Here's my idealistic and possibly 80% workable opinion: Everybody who wants to try management, should get to try management. Period.
(OK, now for some fine print...)
1) the org needs what the org needs, and management is expensive overhead. No inventing more hierarchy to satisfy someone's curiosity, just like we don't invent erlang projects to satisfy Erlang Guy. You may need to switch employers.
2) You should want for roughly the right reasons. Curiosity is fine. If you want it for power, prestige and comp then your org is fucked and your reports will come to resent you.
(Leaders, do you want new managers signing up for money and power? Then fix your incentives.)
3) Management is a big basket of skills. Lots of them can and should be exercised and built *before* your title is "manager" and you have a team.
- Get an intern!
- Ask your manager if you can take on a few of their regular tasks
- Learn to run meetings and own a room
- get good at time management
- work on your code review skills. Solicit feedback.
- volunteer to manage the on boarding experience
- offer to lead a project, or project manage one
- get VERY good at giving feedback and having direct conversations towards a good outcome
4) (the list is endless). Ask your manager. You should be able to discuss this freely and openly, without attachment to outcomes. Which brings me to:
Clearly state your interest in managing. Managers aren't mind readers. I try to ask my reports, but it's on you too.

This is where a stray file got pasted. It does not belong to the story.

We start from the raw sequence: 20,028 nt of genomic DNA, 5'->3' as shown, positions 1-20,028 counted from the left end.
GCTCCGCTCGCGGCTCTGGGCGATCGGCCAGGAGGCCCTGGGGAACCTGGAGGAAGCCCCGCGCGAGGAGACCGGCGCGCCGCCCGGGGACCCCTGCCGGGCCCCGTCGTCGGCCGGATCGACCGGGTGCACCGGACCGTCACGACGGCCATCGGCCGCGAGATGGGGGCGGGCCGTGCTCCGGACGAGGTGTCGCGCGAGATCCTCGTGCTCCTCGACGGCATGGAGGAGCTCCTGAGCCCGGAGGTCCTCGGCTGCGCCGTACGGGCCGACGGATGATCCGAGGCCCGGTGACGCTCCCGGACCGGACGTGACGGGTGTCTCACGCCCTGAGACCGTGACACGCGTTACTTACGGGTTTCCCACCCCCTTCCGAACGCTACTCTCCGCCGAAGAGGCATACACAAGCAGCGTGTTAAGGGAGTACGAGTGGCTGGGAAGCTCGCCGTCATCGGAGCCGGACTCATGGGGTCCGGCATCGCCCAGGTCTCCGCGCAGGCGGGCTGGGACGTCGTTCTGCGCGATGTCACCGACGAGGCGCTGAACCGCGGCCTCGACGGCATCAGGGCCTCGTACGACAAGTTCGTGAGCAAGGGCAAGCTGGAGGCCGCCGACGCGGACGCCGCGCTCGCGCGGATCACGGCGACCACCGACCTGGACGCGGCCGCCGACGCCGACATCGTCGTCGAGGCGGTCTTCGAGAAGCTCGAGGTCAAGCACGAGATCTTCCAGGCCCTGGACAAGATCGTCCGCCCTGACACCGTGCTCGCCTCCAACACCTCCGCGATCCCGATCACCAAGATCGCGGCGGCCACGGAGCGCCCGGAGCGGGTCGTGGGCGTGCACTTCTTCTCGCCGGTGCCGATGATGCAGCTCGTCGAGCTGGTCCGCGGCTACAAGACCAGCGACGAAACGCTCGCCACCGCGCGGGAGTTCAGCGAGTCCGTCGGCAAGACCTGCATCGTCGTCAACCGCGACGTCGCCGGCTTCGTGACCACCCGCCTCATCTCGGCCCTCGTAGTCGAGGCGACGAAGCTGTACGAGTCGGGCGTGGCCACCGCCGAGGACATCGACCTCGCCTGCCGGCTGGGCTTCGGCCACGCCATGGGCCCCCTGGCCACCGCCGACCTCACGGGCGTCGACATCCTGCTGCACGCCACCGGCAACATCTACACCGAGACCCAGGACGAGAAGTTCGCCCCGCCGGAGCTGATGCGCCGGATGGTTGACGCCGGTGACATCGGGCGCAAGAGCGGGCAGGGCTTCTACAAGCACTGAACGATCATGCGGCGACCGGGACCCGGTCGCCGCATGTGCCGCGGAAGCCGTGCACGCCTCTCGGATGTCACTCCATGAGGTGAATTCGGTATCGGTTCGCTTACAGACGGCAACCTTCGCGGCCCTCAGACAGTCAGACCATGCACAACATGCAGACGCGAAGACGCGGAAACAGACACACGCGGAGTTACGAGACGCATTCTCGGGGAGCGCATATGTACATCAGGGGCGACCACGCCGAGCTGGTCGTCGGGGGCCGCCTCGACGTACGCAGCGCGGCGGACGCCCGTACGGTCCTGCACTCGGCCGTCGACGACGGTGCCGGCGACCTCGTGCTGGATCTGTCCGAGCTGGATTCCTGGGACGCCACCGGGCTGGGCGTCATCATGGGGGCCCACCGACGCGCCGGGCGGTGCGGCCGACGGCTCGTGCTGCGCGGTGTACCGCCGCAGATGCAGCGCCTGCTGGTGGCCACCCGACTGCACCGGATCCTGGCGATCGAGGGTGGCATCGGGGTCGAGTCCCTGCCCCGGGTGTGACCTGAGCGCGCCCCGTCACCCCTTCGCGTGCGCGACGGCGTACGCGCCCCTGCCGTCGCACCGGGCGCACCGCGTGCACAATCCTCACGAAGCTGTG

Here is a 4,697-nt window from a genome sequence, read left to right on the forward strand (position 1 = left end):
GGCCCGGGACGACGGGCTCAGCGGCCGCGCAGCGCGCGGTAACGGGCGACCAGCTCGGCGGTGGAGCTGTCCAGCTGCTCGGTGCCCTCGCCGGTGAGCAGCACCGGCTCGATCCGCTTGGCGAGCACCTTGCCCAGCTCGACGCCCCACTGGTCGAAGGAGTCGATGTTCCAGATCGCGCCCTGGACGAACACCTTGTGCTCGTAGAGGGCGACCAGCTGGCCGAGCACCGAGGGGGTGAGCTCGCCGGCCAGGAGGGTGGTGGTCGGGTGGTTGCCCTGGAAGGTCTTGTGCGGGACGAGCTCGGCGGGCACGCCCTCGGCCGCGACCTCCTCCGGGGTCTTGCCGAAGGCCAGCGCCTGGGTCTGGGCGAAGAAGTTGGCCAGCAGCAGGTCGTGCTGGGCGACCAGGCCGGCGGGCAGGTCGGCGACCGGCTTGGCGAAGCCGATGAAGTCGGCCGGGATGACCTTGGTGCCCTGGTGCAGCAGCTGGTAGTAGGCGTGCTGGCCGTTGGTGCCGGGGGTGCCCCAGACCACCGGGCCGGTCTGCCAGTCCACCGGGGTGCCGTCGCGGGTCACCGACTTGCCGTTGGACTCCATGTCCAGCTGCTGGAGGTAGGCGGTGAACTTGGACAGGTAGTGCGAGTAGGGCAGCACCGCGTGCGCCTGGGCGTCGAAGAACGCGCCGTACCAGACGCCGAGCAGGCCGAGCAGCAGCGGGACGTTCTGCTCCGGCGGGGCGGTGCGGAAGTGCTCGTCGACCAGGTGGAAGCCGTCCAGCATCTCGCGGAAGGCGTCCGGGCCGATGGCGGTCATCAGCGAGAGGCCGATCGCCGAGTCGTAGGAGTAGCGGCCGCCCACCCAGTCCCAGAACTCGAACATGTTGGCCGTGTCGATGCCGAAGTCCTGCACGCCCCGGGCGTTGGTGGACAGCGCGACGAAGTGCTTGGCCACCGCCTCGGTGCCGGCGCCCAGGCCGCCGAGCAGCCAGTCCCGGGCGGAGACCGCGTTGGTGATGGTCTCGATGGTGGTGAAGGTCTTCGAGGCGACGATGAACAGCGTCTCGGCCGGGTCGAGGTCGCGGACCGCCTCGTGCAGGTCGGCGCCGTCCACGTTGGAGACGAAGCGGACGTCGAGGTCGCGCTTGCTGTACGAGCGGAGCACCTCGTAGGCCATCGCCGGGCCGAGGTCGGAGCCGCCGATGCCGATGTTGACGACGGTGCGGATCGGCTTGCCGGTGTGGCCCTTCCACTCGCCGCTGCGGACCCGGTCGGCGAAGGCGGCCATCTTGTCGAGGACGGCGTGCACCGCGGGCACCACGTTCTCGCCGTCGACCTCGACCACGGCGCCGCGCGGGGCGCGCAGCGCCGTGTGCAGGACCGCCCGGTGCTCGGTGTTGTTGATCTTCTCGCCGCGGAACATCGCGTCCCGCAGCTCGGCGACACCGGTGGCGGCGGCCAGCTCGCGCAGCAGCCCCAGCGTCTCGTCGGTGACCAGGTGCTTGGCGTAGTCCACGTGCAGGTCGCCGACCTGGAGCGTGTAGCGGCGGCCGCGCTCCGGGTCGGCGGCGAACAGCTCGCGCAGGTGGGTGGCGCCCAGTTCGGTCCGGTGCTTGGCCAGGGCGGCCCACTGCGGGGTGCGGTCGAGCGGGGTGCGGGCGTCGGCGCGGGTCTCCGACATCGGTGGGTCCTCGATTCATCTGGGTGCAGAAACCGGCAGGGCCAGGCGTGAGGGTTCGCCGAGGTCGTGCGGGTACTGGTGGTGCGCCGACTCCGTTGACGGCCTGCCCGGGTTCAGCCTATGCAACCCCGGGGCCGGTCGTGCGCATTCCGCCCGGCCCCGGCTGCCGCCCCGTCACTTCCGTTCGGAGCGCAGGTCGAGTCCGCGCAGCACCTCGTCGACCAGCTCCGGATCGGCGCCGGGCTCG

When a new management slot opens up, the ideal situation is always that you have someone internal whose career aspirations are well known to you -- that the two of you have been discussing and developing these skills for a long time.
If you don't think they're right for it or ready for it, it's better to have that conversation openly *before* there's a job on the line and emotions get high. Give them a chance to grow.
5?) 6?) lol... In the end, the best arbiter of whether someone is ready to be a manager is sometimes not their manager, it's their would-be reports. Always quietly check in with folks: "how would you feel about reporting to $x? How strongly? Why?"
Use discernment when interpreting these responses too, of course: bias, jealousy and personal beefs can crop up anywhere. But it often reveals a very different side of them.
Managers can be fooled by a person's stated reasons for managing, but peers never are.
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